Blount Small Ship Adventures has two small ships that each accommodate 96 guests. They sail the Caribbean in the winter - mostly in and around Belize - and spend the rest of the year sailing US rivers, the Great Lakes, and the Coastal US waters.
The ship's cabins are small (under 150 sq ft) and about a third of them have "yacht" bathrooms (there is no separation between the sink, toilet, and shower). The Caribbean cruises include many snorkeling and diving opportunities. In the spring, summer and fall the itineraries focus on US and Canada sight seeing.
There’s something about small ship cruising that brings out the explorer in you. And it usually starts the moment you slip into your first few ports, step off the ship, and take a look around.
You notice that these places don’t seem to be bracing themselves for a crush of tourists. That people are out running errands. Living their normal lives. You’ll see the buildings, the swaying trees and the sky. And suddenly you'll realize that you’re not in the shadow of a huge cruise ship.
It’s the power of treading lightly. Of going beyond the usual tourist meccas. It’s exploration, the way it should be.
Cruise small, and you’ll meet the locals. Not at a souvenir booth on a pier. But on their street. In their neighborhood. You’ll share a few laughs, and maybe even share lunch. They’re the kind of experiences you can only have when you get to know a place through its people.
Small ship cruising means finding adventure in small towns. On isolated beaches. And in the friendships that always seem to form onboard. One dinner, one shared sunset, and one great conversation at a time.
Because when you see the world on a small ship, you stop being a tourist, and start becoming an explorer. Is there any other way to travel?
Get Closer -
Explore the Nooks and Crannies of Your World
In many ways, the size of the ship is the most obvious feature of a small cruise adventure. But what does cruising on a smaller ship really mean for your vacation? In a word, it means freedom.
The freedom to go where the big ships cannot. The freedom to steam down rivers, as carved wooden canoes drift alongside. The freedom to enter small harbors, tie up on a local dock, and head inland to explore. The freedom to find a small island, land on the beach and do some sunbathing, miles away from the crowds of tourists.
All this freedom comes down to size. The big ships are really, really big, which puts big limits on where they can go. And when it comes time to dock, they only have a few places they can fit. That's why the big cruise lines all go to the same places, and their passengers all end up exploring the same ports.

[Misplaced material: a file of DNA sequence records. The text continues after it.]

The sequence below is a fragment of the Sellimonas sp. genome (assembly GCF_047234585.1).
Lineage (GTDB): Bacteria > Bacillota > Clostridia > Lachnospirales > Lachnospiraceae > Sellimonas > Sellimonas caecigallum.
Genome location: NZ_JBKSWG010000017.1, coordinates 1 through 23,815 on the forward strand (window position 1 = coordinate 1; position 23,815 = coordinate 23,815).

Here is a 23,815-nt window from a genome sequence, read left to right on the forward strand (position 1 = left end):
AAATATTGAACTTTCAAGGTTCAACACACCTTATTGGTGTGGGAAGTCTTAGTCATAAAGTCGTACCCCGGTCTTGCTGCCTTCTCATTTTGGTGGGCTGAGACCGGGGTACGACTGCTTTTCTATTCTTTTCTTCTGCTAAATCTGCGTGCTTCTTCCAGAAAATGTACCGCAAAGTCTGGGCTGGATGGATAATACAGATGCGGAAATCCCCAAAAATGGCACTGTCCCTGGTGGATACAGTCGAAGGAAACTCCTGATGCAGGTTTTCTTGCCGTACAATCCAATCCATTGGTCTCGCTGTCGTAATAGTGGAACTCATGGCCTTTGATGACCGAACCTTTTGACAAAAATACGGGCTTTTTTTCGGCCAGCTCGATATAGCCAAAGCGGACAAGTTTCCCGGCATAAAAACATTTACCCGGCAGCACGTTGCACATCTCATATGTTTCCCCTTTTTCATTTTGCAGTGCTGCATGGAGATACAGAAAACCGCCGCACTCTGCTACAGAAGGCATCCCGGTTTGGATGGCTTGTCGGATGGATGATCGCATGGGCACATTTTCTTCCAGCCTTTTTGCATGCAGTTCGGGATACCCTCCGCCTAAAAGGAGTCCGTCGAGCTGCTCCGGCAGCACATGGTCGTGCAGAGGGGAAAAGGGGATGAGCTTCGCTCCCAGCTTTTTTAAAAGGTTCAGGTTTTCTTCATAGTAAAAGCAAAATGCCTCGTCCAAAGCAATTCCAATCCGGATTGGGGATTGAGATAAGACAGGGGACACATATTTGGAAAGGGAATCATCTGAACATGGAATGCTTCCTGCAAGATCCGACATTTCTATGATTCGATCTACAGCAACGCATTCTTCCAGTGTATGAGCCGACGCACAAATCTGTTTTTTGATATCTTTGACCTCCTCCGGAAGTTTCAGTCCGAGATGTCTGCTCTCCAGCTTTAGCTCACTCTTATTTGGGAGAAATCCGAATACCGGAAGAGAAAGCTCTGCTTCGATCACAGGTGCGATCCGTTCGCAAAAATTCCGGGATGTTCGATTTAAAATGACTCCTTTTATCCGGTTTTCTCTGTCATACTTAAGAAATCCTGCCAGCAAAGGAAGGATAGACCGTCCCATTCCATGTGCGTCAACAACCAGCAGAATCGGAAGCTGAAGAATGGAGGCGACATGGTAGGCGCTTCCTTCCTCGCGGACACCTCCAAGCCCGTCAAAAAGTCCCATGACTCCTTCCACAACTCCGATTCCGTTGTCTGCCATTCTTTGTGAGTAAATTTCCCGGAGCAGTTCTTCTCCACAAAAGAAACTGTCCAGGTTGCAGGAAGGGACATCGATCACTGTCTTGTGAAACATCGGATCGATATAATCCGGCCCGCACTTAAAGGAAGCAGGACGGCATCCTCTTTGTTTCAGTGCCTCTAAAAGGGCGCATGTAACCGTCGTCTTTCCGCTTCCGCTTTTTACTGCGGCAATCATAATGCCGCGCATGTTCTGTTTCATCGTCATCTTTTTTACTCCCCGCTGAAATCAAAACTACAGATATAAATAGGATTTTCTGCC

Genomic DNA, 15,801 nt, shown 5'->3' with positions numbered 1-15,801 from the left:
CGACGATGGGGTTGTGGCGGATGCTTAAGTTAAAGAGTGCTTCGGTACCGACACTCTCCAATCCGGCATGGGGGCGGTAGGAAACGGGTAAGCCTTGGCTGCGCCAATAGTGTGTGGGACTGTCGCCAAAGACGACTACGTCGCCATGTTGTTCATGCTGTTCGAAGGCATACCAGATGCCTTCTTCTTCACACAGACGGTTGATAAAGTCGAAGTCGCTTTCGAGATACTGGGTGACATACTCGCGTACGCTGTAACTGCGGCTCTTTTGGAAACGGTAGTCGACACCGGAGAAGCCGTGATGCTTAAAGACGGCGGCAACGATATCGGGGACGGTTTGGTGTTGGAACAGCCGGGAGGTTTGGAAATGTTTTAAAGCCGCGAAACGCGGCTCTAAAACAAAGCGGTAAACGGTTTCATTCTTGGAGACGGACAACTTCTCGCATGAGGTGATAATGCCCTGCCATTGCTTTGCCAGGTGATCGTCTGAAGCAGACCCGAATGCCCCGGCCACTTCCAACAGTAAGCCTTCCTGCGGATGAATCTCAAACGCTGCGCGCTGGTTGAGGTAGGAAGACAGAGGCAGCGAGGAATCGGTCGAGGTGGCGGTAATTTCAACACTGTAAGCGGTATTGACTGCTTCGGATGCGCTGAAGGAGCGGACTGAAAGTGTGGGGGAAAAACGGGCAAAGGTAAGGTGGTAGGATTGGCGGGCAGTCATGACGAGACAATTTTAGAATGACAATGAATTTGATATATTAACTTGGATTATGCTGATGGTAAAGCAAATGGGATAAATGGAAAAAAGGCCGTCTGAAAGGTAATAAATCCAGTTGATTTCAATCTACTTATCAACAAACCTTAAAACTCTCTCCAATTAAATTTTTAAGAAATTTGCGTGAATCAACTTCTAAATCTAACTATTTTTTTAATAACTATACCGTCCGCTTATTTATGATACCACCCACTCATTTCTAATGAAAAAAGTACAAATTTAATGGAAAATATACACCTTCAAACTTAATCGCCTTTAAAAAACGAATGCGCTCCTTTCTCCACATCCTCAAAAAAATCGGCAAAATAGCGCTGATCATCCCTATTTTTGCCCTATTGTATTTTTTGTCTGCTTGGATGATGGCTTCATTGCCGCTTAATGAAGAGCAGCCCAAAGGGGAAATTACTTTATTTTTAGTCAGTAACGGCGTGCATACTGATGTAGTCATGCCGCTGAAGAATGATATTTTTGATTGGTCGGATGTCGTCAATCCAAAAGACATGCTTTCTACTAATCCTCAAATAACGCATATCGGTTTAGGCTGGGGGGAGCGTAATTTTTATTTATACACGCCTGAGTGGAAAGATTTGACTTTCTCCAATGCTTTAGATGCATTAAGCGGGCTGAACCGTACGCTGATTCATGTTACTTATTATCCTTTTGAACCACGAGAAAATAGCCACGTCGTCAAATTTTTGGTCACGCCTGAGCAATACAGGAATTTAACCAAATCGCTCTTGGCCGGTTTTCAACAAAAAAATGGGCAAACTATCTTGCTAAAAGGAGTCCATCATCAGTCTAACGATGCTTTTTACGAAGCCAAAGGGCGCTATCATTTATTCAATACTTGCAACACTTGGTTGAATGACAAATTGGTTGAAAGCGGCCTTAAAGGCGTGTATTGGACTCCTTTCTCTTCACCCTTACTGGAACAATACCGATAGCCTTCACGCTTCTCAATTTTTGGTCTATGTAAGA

With small ships, the map of destinations opens up. Suddenly, real exploration is possible. On every corner of the map. Exploration that takes you to countless less-travelled ports, rivers, and small islands. Places unchanged by constant tourism.
It's the difference between going to a place, and being in a place. And it makes all the difference in the world.
Ships - Blount operates two identical ships, built in the US with special features (bow bridge allows you to walk straight from ship to shore, a retractable pilot house to fit under low bridges, and a glass bottomed observation window for use around Belize) adapted to river and coastal cruising. Cabins are small, just over 100 sq ft. Most have been remodeled but some still have "yacht" bathrooms (no separation between shower, sink, and toilet). It is important to understand about cabin and bathroom size before committing to these ships.
Itineraries - the Caribbean trips are most like expedition cruises - lots of water activities. The US coastal and river cruises are more focused on US and Canadian culture. As with small ships in general, the itineraries are visiting locations that would be difficult to see any other way.
Value - like all small ship operations, Blount Adventures is not cheap. Most of their trips average a little over $400 per night per person. The real value comes from the uniqueness of their itineraries.
The following are a few samples of itineraries with prices - click the link for details:
Caribbean - Belize - 14 nights - Cat 3 $5700 pp (a little over $400 per night). Limited to Cat 3 to insure a bathroom with a separate shower.
New York to Montreal - 12 nightrs - Cat 3 $5164 ($430 per night)
- 14 nights - Cat 3 $5824 ($416 per night)